Thought about this while I was looking at some stuff on quantum-classical correspondence and where precisely the difference between quantum and classical comes from.

Usually it's said that the key/fundamental difference is that in classical mechanics

$$[x, p] = 0$$

holds, and in quantum mechanics

$$[x, p] = i$$


However, thinking about what $p$ actually is from group theory,

$$p = k\frac{\partial}{\partial x},\ T(\Delta x) = e^{\frac{\Delta x}{k}p}$$

where $T$ is the translation operator and $k$ is some constant yields the result that

$$[x, p] = k$$

implying $k \neq 0$ if we want our canonical Hamiltonian momentum to be consistent with the group theoretic momentum.

Now, I know in classical mechanics there is the Poisson bracket, and $\{x, p\} = 1$ in that case, so does that mean the classical mechanics is simply using a different representation of the group (Poincare or Galilean), with a different Lie bracket (Poisson instead of commutator)?

If that's the case, is it simply the representation that makes QM different from CM? Or is it actually the $i$ vs $1$?

TL;DR: Group theory seems to imply that $x$ and $p$ cannot commute. How does that gel with classical mechanics, which is presumably also consistent with group theory in a way I'm missing?

Edit: My question isn't about how QM is different from CM, though that is the context. It's about how to reconcile commuting $x$ and $p$ with $p$ as the generator of translations.

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    $\begingroup$ Possible duplicate of What makes a theory "Quantum"? $\endgroup$
    – Hugo V
    Jan 29 '19 at 18:01
  • $\begingroup$ That doesn't answer my question about classical mechanics and group theory $\endgroup$
    – gautampk
    Jan 29 '19 at 18:03
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    $\begingroup$ If you really wished to talk group theory, the infinite-dimensional Lie Algebra $\{f,g\}$ of Hamiltonian mechanics (PB) is a very, very, very different Lie Algebra than the one ($[ f(x,p), g(x,p)]$ ) generating the Heisenberg group. This is the essence of Groenewold's theorem, ensuring quantization is not a functor. Classical limits are clever "cheats" marginalizing these deep differences. $\endgroup$ Jan 29 '19 at 18:28
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    $\begingroup$ Right I didn't read your post properly... not enough coffee I guess. $\endgroup$ Jan 29 '19 at 18:30
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    $\begingroup$ A bit of beating a dead horse, but the proper "translation-generating" expression you meant to write above is $f(x+\Delta)= \exp(\Delta\partial_x) ~~f(x)= \exp(-\Delta \{p,\cdot)~~ f(x)\equiv f(x)-\Delta \{p,f(x)\}+ \Delta^2 \{p,\{p,f(x)\}\}/2!+... $. This is the sense in which p generates translations in Hamiltonian mechanics. $\endgroup$ Jan 29 '19 at 20:08

The saying you are asking about is not meant as a technical statement, but as a heuristic, much like saying that classical mechanics is quantum mechanics in the limit $\hbar\to 0$ (this is true in some sense, but simply taking that limit straightforwardly on standard QM does not yield classical mechanics).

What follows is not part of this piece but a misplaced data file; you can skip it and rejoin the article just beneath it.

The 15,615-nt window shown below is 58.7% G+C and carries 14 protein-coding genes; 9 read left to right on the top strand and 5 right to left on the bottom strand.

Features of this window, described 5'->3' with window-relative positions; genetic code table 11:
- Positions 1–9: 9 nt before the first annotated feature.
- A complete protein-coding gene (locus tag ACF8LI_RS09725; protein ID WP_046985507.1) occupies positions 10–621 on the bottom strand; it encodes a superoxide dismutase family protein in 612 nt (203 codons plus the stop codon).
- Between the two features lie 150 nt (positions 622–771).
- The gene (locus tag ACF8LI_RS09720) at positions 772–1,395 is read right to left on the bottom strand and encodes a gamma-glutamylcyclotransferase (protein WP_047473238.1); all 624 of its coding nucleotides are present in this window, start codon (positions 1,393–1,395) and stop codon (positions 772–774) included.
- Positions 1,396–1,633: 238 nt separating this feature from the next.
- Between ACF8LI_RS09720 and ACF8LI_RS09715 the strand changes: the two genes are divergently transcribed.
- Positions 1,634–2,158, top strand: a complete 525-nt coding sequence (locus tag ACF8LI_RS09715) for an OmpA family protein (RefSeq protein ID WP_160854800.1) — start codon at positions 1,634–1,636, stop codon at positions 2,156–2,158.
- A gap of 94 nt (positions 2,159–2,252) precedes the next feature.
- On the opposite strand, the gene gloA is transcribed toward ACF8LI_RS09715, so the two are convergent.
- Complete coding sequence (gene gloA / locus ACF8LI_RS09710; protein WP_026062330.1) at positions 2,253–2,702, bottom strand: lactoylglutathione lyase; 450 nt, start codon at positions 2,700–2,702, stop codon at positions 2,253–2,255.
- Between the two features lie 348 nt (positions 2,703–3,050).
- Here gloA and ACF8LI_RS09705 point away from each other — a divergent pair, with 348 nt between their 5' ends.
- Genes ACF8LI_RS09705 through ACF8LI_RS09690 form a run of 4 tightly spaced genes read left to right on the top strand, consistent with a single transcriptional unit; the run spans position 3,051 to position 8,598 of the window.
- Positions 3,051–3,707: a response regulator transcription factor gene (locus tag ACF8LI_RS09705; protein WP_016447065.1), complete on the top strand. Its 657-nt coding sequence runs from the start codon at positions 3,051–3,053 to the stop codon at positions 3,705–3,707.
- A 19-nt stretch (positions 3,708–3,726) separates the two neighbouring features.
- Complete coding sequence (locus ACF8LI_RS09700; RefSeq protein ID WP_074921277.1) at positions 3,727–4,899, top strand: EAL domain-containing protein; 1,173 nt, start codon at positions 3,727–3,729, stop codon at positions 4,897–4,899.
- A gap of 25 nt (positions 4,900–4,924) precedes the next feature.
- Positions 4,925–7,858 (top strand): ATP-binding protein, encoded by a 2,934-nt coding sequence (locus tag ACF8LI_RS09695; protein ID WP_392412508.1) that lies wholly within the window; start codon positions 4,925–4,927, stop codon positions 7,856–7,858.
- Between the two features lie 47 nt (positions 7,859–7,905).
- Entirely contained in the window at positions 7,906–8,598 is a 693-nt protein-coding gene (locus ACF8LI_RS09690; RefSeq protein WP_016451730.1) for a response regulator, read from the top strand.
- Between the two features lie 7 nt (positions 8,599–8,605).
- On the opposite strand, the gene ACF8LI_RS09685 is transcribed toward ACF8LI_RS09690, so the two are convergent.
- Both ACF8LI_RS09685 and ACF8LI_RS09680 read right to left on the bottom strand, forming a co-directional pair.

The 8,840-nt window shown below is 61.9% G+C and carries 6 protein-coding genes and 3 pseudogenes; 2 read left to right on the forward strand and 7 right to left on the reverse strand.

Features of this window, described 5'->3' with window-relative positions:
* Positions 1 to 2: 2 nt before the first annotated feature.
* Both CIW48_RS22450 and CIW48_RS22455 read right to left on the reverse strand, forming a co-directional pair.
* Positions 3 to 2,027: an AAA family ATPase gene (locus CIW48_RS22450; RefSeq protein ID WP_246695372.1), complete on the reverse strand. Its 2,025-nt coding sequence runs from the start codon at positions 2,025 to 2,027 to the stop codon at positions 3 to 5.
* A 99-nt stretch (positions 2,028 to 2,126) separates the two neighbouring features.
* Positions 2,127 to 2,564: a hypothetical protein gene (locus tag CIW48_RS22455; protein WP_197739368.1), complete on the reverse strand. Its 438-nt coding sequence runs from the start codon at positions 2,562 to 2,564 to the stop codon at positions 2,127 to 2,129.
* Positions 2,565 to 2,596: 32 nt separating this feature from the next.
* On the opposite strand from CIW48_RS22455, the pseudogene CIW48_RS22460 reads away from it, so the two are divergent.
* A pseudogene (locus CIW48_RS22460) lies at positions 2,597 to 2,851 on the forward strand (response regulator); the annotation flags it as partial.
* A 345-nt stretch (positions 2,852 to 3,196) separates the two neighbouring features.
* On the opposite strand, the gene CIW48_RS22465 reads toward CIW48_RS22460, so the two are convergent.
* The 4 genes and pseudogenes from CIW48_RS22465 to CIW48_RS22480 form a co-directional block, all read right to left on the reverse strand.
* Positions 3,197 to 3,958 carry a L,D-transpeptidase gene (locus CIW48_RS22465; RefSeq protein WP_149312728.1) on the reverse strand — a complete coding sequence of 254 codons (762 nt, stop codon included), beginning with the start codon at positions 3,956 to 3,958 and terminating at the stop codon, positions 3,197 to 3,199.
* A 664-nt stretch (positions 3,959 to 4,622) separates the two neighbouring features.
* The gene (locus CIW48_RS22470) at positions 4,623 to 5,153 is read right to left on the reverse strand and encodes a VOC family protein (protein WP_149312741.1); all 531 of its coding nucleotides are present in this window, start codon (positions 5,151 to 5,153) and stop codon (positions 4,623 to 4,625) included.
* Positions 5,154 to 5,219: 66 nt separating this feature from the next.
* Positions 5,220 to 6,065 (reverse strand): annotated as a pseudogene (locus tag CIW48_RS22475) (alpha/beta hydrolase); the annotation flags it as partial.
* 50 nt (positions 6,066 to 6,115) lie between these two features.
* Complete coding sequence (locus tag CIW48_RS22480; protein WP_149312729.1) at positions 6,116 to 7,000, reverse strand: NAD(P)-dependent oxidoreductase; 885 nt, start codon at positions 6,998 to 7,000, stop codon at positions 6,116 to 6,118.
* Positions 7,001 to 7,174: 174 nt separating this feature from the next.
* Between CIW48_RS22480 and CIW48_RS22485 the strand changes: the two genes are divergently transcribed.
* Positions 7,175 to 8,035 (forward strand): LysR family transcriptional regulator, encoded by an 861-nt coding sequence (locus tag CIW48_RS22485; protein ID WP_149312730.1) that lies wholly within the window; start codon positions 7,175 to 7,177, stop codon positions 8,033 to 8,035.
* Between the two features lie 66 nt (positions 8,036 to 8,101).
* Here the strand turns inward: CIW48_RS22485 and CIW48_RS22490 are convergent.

In particular, the statement $[x,p] = 0$ is nonsensical in the standard classical Hamiltonian formalism. There is no "commutator" of classical Hamiltonian observables, the corresponding structure is the Poisson bracket which is always $\{x,p\} = 1$.

There is an operatorial formulation of classical mechanics, namely Koopman-von Neumann mechanics in which $x$ and $p$ are operators acting on a Hilbert space with $[x,p] = 0$.

Your claim that "group theory" forces $x$ and $p$ to have a non-zero commutator is not correct. What is correct is that the generator of spatial translations $t_x$ needs to have $[x,t_x] = \mathrm{i}$ and the generator of momentum translations $t_p$ needs to have $[p,t_p] = \mathrm{i}$. But if you're not coming from the Hamiltonian formalism, then it is not necessarily the case that $t_x = p$. In fact, Koopman-von Neumann mechanics indeed is free to introduce these generators as additional operators with no algebraic relation to $x$ or $p$, cf. e.g. the first chapter of Mauro's " Topics in Koopman-von Neumann Theory".

  • $\begingroup$ Right, but if $t_x$ and $p$ don't coincide is there a guarantee that $p$ is conserved? $\endgroup$
    – gautampk
    Jan 29 '19 at 18:19
  • $\begingroup$ @gautampk Yes, the KvN algebra has $[t_x,p] = 0$ and $[t_p,x] = 0$. $\endgroup$
    – ACuriousMind
    Jan 29 '19 at 18:21
  • $\begingroup$ Ah right, thanks very much. I'll have a deeper look at KvN $\endgroup$
    – gautampk
    Jan 29 '19 at 18:54

I'm not sure I totally understand your question. Quantum mechanics and classical mechanics are just mathematically completely different. The statement $[q, p] = 0$ in classical mechanics is pretty tongue-in-cheek, because a measurement is just a completely different thing in classical mechanics.

This leaves us with the question: what is the physical significance of the statement $\{q, p\} = 1$ in classical mechanics? And does $p$ "generate translations" in classical mechanics? If so, how?

To answer these questions, we must first discuss what a vector field is. As you may know, a vector field is often defined to be a first order differential operator which takes functions to functions.

Let's consider classical mechanics in one spatial dimension. Phase space would be $\mathbb{R}^2$, with a $q$ direction and a $p$ direction. Consider a test function $f : \mathbb{R}^2 \to \mathbb{R}$. A vector field $X$ will take the function $f$ to a new function $X(f)$. In coordinates, we can write $X$ as

$$ X = a\partial_q + b \partial_p $$ where $a, b : \mathbb{R}^2 \to \mathbb{R}$. This can be thought of as a directional derivative in the $(a, b)$ direction.

Now, for any function $h$ on phase space, we can define the hamiltonian vector field, denoted $X_h$, to be